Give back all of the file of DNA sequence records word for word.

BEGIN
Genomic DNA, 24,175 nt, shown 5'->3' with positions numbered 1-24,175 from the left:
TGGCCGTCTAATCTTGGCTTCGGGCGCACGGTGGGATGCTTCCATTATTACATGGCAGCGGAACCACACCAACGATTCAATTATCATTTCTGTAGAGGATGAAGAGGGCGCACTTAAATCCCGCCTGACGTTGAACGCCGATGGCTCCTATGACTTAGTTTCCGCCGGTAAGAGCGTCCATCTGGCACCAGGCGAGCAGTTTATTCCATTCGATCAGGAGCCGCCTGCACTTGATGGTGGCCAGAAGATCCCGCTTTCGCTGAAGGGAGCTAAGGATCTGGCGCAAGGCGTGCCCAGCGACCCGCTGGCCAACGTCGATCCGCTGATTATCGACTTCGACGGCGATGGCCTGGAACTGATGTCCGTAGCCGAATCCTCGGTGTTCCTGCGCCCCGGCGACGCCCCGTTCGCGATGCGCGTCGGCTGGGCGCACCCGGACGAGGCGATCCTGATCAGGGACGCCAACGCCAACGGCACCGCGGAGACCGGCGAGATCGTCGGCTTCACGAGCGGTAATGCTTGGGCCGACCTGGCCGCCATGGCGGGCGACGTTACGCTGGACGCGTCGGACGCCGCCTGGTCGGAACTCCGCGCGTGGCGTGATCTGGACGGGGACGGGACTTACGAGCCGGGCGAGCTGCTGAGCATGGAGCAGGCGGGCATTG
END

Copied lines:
Genomic DNA, 24,175 nt, shown 5'->3' with positions numbered 1-24,175 from the left:
TGGCCGTCTAATCTTGGCTTCGGGCGCACGGTGGGATGCTTCCATTATTACATGGCAGCGGAACCACACCAACGATTCAATTATCATTTCTGTAGAGGATGAAGAGGGCGCACTTAAATCCCGCCTGACGTTGAACGCCGATGGCTCCTATGACTTAGTTTCCGCCGGTAAGAGCGTCCATCTGGCACCAGGCGAGCAGTTTATTCCATTCGATCAGGAGCCGCCTGCACTTGATGGTGGCCAGAAGATCCCGCTTTCGCTGAAGGGAGCTAAGGATCTGGCGCAAGGCGTGCCCAGCGACCCGCTGGCCAACGTCGATCCGCTGATTATCGACTTCGACGGCGATGGCCTGGAACTGATGTCCGTAGCCGAATCCTCGGTGTTCCTGCGCCCCGGCGACGCCCCGTTCGCGATGCGCGTCGGCTGGGCGCACCCGGACGAGGCGATCCTGATCAGGGACGCCAACGCCAACGGCACCGCGGAGACCGGCGAGATCGTCGGCTTCACGAGCGGTAATGCTTGGGCCGACCTGGCCGCCATGGCGGGCGACGTTACGCTGGACGCGTCGGACGCCGCCTGGTCGGAACTCCGCGCGTGGCGTGATCTGGACGGGGACGGGACTTACGAGCCGGGCGAGCTGCTGAGCATGGAGCAGGCGGGCATTG